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UB study finds diet can influence iron levels in brain

Diet can influence iron levels in the brain, a potentially important link for such conditions as multiple sclerosis and Parkinson’s disease, a new University at Buffalo study shows.

Those and other neurological conditions are associated with high brain iron levels. Higher concentrations of iron are also found in the brains of healthy adults as they age.

What’s not clear, is how environmental factors, including diet, influence the iron levels.

The UB research in the Journal of the Neurobiology of Aging is a small pilot study of 190 people, but is believed to be the first investigating how diet influences brain iron levels in healthy individuals, according to the researchers.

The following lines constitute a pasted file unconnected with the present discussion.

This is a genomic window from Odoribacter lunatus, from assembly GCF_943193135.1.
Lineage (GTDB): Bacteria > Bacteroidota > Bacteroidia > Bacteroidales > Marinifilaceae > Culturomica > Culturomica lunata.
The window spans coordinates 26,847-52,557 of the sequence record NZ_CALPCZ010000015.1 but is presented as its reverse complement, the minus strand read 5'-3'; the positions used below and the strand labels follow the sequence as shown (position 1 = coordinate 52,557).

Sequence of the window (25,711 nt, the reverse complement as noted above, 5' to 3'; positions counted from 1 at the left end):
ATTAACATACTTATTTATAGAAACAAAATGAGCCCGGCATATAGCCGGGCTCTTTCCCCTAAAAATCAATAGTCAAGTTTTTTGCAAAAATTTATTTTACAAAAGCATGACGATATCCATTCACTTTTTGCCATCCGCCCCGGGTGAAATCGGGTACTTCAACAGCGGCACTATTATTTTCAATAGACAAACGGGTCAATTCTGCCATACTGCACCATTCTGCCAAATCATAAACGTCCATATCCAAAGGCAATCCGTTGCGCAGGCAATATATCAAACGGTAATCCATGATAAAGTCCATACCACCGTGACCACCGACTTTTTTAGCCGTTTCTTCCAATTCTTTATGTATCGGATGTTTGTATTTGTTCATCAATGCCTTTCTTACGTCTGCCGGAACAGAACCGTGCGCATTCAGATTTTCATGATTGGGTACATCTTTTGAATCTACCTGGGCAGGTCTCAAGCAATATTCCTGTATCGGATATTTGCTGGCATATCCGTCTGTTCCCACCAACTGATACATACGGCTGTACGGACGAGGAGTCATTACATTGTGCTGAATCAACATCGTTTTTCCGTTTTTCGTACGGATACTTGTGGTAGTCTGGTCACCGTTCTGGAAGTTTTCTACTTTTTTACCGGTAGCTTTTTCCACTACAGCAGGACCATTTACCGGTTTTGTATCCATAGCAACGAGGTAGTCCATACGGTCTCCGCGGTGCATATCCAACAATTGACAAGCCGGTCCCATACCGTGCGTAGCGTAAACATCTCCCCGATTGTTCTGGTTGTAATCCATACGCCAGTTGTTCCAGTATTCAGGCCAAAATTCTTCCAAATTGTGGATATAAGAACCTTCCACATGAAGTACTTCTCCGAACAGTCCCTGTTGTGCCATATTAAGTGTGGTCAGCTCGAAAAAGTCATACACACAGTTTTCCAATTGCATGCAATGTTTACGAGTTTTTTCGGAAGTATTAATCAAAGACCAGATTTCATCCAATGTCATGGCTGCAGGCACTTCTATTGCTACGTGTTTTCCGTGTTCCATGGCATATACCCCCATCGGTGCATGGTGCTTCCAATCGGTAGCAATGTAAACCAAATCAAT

“Among environmental factors that can influence putative iron levels, diet is an attractive target to investigate,” said Dr. Robert Zivadinov, senior author and director of the Buffalo Neuroimaging Analysis Center.

The study reported that brain iron levels appear to be influenced by diet, but those effects vary by gender.

Men who ate more dairy products and vegetables had higher iron levels in the brain. In women, dairy consumption did not seem to affect brain iron levels, but eating more vegetables was associated with lower brain iron levels.

It appears that eating higher amounts of vegetables has a beneficial effect for women’s brain iron levels, but has negative implications for men, the researchers concluded. But Zivadinov cautioned that because of the high variability of diet even within the same individual, and the need to confirm the results in additional research, the study’s findings need to be interpreted carefully.